In the Gary Larson Far Side cartoon of my life as a mother, dawn breaks on the serengeti in an explosion of chaos, running, and screaming. The lions are chasing the poodle again, which is a hassle because the poodle has to get the lions fed, dressed, and ready to leave for school in 45 minutes.
IN 45 MINUTES.
It has taken me a while to get used to preparing two young boys for school in the morning, but now that I’m five months in, I can say that…it remains a game of survival.
Oh, I’ve honed my instincts. Like the poodle who raised me and the poodle who raised him, I make my coffee the night before. I set out my coffee cup and put the sugar in. I meticulously pack school lunches that I know will never get eaten. I put out my plate for my toast and knife for the butter. I assemble library books and snacks. I set out water and milk cups.
I don’t want to anger the lions. I don’t want them to smell my fear. I just want the lions to wake up – preferably not at the crack of blackness – pad out to the savannah, say “good morning” like civilized animals, and eat what’s in front of them – preferable not me. Is that too much to ask? I don’t think so.
Sometime’s, when the moon is in retrograde and pigs fly, it’s a veritable scene from “Oklahoma” with smiles and kindness. But most of the time, it’s blood and guts. It’s bins of Legos dumped everywhere and jumping on couches and fighting for territory and bickering about who’s better and smarter and older and faster. And that’s when I have to get the tranquilizer gun out.
Which looks a lot like the remote control to the TV.
In the blink of an eye, the predators are sedated. I have 25 minutes to shove waffles down gullets, tip cups of milks in the general vicinity of mouths, strip pajamas off and move zombie limbs into shirts and pants. If I’m lucky, I have two minutes to pour scalding coffee into my own mouth.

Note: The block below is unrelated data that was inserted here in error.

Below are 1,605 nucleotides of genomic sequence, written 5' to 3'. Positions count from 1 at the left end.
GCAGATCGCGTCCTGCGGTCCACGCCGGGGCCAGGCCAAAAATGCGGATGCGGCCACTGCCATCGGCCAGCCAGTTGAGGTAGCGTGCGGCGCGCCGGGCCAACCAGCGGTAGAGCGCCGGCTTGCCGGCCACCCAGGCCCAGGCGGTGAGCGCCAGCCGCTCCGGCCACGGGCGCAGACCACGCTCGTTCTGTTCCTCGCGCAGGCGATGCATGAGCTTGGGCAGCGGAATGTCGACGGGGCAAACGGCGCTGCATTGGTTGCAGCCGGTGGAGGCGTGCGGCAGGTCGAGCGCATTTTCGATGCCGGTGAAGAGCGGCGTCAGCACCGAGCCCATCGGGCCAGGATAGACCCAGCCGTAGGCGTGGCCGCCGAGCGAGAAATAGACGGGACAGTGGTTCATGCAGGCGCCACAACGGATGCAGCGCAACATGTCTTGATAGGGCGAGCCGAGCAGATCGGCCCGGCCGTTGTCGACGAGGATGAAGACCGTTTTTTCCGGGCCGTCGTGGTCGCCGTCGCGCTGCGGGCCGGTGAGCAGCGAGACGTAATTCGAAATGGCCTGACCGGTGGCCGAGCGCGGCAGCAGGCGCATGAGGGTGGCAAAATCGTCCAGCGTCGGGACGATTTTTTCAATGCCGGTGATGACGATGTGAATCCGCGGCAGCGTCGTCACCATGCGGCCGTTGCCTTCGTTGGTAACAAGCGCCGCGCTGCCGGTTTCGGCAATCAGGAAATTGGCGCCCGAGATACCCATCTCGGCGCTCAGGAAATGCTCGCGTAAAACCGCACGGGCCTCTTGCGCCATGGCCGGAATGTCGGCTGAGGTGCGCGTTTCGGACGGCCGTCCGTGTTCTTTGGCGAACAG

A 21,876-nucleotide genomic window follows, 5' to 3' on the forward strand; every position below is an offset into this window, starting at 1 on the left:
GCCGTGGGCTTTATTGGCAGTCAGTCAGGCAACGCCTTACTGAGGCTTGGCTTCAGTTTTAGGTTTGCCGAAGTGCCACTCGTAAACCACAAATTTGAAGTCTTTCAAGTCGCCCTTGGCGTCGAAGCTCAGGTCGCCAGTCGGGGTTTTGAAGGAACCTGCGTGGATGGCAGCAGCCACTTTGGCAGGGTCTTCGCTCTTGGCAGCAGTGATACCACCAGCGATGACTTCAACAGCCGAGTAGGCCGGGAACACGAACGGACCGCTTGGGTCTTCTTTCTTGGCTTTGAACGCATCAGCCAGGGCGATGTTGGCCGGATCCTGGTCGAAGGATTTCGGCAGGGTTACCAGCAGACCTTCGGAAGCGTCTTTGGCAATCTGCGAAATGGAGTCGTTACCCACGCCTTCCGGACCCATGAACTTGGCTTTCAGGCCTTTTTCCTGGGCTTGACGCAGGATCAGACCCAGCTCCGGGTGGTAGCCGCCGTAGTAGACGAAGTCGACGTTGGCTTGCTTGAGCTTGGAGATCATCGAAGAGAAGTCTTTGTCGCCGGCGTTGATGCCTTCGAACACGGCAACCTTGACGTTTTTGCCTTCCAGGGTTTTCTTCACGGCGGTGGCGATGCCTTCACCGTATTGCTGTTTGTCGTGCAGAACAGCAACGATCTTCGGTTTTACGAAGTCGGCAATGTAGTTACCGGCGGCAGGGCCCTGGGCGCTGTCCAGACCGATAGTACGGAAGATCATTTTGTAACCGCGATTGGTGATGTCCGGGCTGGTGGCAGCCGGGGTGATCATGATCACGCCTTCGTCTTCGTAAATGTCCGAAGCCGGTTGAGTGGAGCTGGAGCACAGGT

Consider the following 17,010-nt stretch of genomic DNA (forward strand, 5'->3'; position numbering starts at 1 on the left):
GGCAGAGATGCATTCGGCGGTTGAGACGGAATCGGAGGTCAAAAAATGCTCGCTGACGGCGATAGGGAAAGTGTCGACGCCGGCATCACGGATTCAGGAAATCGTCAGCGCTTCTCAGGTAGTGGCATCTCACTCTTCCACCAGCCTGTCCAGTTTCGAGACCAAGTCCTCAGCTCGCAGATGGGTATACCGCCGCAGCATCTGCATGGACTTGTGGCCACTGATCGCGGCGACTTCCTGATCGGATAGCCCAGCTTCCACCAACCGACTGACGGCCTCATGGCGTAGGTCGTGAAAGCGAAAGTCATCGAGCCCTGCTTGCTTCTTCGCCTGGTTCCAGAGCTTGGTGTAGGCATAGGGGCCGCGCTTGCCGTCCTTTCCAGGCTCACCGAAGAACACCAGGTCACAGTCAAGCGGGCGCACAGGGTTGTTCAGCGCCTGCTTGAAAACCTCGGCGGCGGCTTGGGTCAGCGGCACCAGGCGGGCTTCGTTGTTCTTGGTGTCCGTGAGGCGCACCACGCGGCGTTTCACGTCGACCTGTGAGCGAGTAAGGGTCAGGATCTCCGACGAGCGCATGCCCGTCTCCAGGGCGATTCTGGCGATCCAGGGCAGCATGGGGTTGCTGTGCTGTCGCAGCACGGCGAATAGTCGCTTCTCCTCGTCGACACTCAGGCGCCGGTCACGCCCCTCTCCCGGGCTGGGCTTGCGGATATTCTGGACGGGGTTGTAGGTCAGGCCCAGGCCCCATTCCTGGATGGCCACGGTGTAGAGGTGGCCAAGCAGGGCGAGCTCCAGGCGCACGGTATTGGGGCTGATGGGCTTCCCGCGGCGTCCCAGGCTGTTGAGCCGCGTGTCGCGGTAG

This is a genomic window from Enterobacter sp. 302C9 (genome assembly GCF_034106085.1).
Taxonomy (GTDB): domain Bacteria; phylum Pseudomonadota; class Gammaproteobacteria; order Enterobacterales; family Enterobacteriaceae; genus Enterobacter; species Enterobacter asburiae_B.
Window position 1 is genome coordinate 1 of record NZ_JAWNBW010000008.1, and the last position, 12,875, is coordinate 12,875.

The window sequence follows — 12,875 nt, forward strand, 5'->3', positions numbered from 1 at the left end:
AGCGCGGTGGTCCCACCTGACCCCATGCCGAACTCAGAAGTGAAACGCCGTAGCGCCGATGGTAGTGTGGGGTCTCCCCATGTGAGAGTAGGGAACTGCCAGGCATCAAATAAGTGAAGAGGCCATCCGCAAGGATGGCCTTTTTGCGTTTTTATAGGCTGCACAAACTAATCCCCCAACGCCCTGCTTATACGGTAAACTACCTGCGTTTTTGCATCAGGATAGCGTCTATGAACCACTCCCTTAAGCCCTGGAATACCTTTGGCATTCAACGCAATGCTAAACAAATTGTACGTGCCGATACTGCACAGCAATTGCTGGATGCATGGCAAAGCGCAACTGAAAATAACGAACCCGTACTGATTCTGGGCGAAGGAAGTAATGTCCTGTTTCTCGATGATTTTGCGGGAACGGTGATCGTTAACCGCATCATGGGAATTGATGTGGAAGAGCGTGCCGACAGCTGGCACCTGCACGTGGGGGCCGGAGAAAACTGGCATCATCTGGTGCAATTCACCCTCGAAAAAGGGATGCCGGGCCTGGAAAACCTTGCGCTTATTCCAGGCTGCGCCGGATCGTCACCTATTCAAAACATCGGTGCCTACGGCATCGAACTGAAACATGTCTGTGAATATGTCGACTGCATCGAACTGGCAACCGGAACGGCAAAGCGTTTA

And every day, I push my luck too far.
The sedation ends before I can brush the animals’ deadly canines. Before I can brush my own, before there’s a last trip to the potty, before shoes and socks cover craggy claws, before 50 last-minute but extremely important things need to be done, like organizing the rock collection. The final ten minutes will always feel the most psychologically crushing to the poodle. The lions will circle her like a slab of steak, their whines of “No!” and “I don’t want to!” and “We were smelling each other’s feet!” push her to the very brink of sanity.
Each night, I plot and connive, rally my strength, gives myself a pep talk: I will lay out their clothes the night before! They can put food into their own mouths! But I know – and every other poodle out there knows – that putting control into the hands of lions amounts to 45 minutes of “Take another bite. Your underwear doesn’t go on your head. Take another bite. In your mouth.”
If I allowed events to flow as they normally would, it would take 45 minutes for the lions to decide that they are even hungry.
And no one understands the stay-at-serengeti poodle’s plight, especially not the working poodle, who asks questions like, “Why didn’t you have time to do that in the morning?” To which I must respond, each and every time, “Do you know how dangerous it is on the serengeti? THAT I’M A FUCKING POODLE ON THE SERENGETI?”
I have heard myths about creatures who dress themselves each morning. Who eat breakfast and brush their teeth and load themselves into the circus car on their own. Surely these are the female of the species! Glorious, self-sufficient angels of potty-training and politeness who appreciate the part of breakfast that includes actually eating and graciously spare their poodles’ lives! Are these myths true? It’s probably all a crock of shit.
I need to take ownership for the here and now. This is my home too! If I want to sit down and eat my toast by an acacia tree, I’m damn well going to. If I need to lasso the lions and make it “pajama day,” so be it. If dry cereal is served in a car seat at 55 miles an hour, then that’s breakfast.
True, I’m a retriever at heart, I have a history of embarrassing hair styles, but my breed excels in obedience training, after all.
The lions might be the kings of the jungle, but this poodle is no one’s bitch.